Cheques And Balances Important To Avoid Charity Trustee Infringements

Charity Commission publications from its recent investigations into a number of charities have underlined its continued readiness to intervene where trustees are deemed to be failing to act in a charitable manner.

Recent Tribunal decisions have highlighted the importance for charity trustees to remain aware of the various risks which could leave them open to investigation should they fail to act in accordance with their duties or in an independent manner.

One decision in a case involving Bath and North East Somerset Council has shown that particular care and precaution must be taken when a Local Authority is working closely with a charity. The Council was deemed to have been too involved in the charity and through failing to exercise independent judgment, the trustees were held to have failed to have acted in the charity’s best interests.  Through having Council members as the charity’s trustees there was an overlap of interest and the Council’s agenda could be said to have had undue influence over the charity.  Consequently a Commission Scheme was given the go ahead whereby the Commission was able to amend, replace and amplify how the charity is run, overruling any decisions or procedures set in place by the Council members.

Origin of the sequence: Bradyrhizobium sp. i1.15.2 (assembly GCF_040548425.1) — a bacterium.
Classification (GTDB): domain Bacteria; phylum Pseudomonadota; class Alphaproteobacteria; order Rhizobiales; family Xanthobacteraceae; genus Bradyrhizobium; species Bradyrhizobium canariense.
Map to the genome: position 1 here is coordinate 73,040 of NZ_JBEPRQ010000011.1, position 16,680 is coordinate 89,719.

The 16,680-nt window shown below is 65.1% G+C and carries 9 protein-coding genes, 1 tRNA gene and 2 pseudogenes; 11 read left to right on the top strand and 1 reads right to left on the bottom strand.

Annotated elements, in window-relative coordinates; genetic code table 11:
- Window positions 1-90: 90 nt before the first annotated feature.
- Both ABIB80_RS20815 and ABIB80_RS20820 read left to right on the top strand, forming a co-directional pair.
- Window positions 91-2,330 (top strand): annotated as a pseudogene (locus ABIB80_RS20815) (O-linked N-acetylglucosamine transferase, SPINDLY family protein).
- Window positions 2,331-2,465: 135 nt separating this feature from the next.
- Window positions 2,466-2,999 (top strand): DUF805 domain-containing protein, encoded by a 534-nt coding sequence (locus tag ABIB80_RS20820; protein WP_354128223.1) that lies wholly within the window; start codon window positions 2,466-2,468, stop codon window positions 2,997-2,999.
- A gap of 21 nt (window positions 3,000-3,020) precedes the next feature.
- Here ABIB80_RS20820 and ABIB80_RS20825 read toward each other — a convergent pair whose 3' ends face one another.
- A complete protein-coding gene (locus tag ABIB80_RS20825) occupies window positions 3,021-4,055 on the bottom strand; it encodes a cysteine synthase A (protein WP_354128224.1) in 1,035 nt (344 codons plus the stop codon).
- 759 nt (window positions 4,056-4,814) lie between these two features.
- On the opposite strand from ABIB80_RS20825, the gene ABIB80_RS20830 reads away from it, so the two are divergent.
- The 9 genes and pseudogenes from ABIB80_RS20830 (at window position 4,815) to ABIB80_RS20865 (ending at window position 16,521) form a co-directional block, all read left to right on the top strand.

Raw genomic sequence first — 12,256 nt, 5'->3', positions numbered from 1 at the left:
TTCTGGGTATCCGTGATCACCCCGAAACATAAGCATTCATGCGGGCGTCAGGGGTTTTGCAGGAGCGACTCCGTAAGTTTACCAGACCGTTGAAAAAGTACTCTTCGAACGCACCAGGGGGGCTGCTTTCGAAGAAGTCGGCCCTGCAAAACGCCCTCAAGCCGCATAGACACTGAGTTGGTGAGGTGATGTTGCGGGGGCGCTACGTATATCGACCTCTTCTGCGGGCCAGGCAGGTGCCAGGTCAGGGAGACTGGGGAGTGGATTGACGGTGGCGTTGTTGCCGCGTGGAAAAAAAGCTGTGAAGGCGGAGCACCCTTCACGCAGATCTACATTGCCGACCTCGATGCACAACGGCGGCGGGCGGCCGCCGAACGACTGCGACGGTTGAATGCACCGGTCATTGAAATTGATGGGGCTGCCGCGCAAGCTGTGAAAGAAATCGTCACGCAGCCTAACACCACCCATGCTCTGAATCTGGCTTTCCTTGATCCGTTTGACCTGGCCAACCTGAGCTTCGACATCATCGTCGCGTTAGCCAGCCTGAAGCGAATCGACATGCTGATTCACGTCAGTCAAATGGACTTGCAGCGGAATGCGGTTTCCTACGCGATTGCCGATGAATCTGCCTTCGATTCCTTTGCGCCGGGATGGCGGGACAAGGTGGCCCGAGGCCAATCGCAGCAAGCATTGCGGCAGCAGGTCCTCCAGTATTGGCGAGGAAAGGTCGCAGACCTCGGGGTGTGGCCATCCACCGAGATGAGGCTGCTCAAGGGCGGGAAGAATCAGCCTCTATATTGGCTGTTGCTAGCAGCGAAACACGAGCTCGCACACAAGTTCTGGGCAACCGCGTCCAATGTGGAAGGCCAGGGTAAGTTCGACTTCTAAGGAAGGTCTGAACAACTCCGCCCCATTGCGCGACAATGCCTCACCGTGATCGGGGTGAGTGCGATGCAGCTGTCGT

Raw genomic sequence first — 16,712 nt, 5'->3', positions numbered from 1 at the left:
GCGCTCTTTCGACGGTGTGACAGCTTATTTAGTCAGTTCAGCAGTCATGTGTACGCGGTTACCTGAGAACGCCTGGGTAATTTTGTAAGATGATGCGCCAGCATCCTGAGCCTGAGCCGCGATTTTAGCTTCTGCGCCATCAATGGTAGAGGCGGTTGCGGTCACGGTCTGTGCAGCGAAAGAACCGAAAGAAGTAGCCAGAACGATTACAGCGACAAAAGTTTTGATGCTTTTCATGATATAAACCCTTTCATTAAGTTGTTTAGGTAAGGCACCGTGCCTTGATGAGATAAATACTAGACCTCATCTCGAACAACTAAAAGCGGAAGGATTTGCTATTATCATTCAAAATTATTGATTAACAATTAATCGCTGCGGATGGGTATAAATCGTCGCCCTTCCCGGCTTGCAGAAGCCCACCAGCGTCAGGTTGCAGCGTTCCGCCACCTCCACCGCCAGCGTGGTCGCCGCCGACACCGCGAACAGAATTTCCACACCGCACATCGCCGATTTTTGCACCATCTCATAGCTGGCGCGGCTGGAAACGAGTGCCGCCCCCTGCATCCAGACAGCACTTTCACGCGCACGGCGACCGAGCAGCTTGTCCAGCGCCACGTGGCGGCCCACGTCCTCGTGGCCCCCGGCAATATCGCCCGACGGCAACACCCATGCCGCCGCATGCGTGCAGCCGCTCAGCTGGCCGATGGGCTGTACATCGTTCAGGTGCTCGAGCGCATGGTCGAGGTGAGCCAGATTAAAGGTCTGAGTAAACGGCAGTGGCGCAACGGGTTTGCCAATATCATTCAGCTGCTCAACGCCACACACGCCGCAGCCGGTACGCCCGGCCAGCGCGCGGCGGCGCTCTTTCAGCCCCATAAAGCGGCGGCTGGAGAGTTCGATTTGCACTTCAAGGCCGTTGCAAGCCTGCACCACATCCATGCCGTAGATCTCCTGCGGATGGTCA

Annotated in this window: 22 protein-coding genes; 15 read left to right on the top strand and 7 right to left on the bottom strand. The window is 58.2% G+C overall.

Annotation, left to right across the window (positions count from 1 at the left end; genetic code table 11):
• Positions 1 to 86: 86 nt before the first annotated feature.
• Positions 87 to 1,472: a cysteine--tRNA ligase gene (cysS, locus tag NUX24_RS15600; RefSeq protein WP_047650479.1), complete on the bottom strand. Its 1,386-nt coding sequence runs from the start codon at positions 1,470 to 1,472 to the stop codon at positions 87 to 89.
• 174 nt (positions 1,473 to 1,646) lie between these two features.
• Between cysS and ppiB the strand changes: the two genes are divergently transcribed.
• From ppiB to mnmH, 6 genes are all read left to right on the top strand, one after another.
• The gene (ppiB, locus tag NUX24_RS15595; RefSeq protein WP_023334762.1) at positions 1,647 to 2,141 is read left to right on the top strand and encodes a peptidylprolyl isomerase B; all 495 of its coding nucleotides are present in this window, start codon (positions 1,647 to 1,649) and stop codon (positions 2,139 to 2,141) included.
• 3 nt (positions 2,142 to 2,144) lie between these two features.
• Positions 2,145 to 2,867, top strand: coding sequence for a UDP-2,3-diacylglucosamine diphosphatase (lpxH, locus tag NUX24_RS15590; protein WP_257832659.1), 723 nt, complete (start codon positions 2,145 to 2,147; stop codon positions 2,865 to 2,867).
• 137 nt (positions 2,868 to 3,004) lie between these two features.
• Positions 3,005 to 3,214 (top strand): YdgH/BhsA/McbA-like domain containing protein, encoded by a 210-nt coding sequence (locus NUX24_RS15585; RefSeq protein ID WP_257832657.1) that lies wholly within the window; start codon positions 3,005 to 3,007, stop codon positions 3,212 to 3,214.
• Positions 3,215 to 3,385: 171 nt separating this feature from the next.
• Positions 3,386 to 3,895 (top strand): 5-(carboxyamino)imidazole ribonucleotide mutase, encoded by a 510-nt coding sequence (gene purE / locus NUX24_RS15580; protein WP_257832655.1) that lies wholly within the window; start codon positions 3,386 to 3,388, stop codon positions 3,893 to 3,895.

The Scheme enabled the Commission to set up a newly constituted board of trustees and take control of the charity.  It is therefore of vital importance that charities are continued to be run in accordance with their charitable objects once formed as successful registration with the Commission does  not mean that trustees have the free reign to do as they wish.

Research into financial procedures followed by trustees in other charities has also been carried out by the Commission of late.  An investigation and Tribunal decision has highlighted ill financial procedures following, amongst other things, the signing of blank cheques by charity trustees, as clear mismanagement of the charity.  The Commission has made is clear that this should not be done under any circumstances and issued basic guidelines in order to reiterate the significance of safeguarding a charity’s assets.  It is a fundamental duty for charity trustees to put basic financial controls and procedures into place and failure to do so can lead to the Commission taking control of the charity.

Trustees must also be aware that even after the dissolution of a charity they are not exempt from the Commission’s investigations.  When the charitable company, Khadam Al Mahdi failed to notify the Commission about its dissolution an investigation was undertaken which raised serious concerns over funds had been raised in the name of the charity after dissolution and had been used to purchase a property.  An inquiry was raised to examine the basis of the funds raised and ensure the protection of charitable property through the Commission’s exercise of its powers.

The tough stance taken by the Commission against charity trustees of late highlights the importance to trustees of ensuring that they are acting in accordance with the best interests of the charity having exercised clear independent judgment.  It is important that charities have a clear governing document which the trustees are easily able to follow and for advice to be taken where there is any doubt as to what powers they may have.  For advice and assistance on running a charity and avoiding the many pitfalls which could lead to Commission action, contact Forbes Solicitors’ Business Law department or call 0800 037 4628.

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